A person I’ve never met, who found me via Google – Todd Wheeler (a man who knows about the Oxford comma – asks why keep blogging?, and it’s an excellent question.
Why are there years of archives on the site – archives that only the masochist would really wade through? Predominantly, these are more for the first-time visitor: a visitor can see that I’ve been blogging for a long time, and if they choose, they can add this into their assessment of my reputation as a blogger.
It’s also a tough habit to break. The main thing I use the archives for is to look back on how many movies I’ve seen / books I’ve read in a space of time, and often to look up something that I’ve found noteworthy in the distant past: similar to flicking through an old photo album. But I always search, I don’t use the monthly archives unless I have a time-based question to answer.
Over so many years, it becomes a good record of how long it’s been since particular milestones, and a way to be in touch with more people.
The main reason I show up in Google is for the cafe reviews in Sydney (a hobby of mine), but it’s not my aim to be a household name. One of my medium-term goals is to do more with the cafe reviews, but I have more pressing distractions.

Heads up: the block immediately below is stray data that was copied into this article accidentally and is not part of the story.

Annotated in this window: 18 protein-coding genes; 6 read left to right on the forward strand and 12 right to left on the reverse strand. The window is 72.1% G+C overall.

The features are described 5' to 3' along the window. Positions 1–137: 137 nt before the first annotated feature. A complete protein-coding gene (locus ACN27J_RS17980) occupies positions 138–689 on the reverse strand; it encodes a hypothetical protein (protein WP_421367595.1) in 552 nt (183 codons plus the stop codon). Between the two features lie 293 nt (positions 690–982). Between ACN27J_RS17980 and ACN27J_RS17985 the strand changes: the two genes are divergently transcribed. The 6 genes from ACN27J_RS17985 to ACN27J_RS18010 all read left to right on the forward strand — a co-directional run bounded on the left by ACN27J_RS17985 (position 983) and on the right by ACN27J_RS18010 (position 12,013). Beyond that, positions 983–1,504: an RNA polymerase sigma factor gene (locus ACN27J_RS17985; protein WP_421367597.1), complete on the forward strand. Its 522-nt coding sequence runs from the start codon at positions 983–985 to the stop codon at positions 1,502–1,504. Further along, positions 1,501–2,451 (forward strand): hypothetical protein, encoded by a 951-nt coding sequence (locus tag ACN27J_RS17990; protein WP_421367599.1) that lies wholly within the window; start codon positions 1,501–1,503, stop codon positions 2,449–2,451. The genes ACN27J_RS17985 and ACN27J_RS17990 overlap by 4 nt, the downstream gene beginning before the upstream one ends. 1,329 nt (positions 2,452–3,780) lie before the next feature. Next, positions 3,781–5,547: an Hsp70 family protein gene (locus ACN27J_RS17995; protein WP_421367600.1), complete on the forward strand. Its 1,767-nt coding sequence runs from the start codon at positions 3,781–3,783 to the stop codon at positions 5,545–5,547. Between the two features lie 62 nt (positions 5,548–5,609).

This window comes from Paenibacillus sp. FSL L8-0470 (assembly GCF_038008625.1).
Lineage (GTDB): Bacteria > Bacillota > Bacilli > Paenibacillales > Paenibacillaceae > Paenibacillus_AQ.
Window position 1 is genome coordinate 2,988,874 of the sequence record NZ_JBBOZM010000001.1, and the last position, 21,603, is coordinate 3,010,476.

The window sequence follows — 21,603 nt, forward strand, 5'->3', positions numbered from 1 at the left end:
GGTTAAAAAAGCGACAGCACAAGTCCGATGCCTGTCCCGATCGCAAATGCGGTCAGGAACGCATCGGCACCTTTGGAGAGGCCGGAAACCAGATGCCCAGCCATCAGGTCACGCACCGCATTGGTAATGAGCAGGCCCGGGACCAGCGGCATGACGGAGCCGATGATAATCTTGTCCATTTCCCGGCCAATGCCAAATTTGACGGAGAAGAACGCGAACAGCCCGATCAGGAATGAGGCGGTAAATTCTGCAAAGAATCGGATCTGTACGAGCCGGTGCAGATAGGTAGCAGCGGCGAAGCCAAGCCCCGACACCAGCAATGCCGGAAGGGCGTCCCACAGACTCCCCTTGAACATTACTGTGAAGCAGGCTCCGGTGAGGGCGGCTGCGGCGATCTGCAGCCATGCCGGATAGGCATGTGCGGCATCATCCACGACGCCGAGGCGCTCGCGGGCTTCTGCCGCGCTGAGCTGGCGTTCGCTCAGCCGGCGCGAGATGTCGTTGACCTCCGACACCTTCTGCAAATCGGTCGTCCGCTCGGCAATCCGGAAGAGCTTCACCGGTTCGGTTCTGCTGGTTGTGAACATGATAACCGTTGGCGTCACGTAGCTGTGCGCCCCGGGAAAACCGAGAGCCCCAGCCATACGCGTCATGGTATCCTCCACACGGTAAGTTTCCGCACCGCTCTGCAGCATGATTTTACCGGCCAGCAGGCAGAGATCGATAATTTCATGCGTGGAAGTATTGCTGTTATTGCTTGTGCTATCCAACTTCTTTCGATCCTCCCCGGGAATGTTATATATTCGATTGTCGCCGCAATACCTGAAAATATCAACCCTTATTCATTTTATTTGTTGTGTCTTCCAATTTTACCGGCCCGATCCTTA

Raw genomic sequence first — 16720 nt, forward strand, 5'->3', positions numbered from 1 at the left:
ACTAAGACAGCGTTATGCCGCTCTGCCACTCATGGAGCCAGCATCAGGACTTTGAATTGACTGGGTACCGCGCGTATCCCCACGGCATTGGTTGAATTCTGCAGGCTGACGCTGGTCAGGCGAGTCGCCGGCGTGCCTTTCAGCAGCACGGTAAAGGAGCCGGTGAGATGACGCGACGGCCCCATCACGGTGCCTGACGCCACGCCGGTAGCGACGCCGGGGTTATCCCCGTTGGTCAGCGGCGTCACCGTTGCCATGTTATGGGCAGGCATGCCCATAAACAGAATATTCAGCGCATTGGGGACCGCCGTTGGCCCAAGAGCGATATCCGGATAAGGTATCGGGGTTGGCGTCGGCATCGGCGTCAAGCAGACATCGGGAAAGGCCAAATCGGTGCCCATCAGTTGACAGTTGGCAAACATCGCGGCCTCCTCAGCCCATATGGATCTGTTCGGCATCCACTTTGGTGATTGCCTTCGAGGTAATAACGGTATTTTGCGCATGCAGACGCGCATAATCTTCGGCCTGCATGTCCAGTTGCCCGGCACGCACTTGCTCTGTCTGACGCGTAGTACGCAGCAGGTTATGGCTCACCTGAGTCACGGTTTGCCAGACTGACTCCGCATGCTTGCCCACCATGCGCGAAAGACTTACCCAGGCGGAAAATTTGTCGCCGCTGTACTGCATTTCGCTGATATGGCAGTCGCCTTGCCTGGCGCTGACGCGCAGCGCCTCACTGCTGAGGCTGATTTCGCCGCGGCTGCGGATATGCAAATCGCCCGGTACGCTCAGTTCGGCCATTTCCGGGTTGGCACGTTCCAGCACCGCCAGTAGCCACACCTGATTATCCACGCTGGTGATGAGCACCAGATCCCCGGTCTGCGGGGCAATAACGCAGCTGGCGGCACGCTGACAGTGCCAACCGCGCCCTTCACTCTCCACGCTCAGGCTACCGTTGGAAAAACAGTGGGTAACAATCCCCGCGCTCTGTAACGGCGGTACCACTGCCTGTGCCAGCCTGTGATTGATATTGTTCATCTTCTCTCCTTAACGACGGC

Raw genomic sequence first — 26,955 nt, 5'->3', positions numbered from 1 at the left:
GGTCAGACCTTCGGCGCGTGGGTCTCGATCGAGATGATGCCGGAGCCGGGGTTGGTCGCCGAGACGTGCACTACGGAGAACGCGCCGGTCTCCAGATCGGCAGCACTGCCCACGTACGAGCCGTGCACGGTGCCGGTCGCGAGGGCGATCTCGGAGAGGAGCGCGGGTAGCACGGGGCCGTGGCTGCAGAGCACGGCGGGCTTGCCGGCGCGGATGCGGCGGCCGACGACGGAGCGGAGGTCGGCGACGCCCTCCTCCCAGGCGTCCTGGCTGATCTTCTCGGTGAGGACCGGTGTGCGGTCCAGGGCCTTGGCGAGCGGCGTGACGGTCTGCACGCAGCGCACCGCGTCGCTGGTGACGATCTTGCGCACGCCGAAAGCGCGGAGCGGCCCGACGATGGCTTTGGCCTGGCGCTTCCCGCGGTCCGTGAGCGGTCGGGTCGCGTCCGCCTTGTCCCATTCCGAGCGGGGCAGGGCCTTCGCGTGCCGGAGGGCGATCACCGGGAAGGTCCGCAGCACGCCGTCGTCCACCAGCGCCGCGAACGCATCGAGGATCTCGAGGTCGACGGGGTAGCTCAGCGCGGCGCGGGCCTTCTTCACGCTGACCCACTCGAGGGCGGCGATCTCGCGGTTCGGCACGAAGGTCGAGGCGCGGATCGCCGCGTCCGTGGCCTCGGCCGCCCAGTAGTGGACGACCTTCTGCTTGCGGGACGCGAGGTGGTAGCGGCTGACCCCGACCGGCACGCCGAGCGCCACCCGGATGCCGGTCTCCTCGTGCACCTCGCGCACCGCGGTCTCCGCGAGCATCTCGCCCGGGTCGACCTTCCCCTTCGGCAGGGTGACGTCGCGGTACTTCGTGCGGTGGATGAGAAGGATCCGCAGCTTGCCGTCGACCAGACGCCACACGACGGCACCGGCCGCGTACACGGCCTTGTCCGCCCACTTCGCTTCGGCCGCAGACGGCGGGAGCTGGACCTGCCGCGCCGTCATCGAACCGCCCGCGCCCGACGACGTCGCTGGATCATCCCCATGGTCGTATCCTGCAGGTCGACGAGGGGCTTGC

At the moment, I’m learning New Testament Greek, and I’m blogging to keep track of what I’ve learned there – something of a snapshot of how I’m thinking at a particular time. Without blogging, I may still remember what I learned, but not how I learned it.
Thanks for information. It is a rather compulsive pastime. Having posted for only a year, I hadn’t thought about the value of the blog as a journal for myself. It’s interesting as I’ve tried handwritten journals at various times in my life, never keeping up with them consistently. This electronic version is quite another matter.
Thanks again. If I’m ever in Australia I’ll know where to go to find the best cup of coffee.
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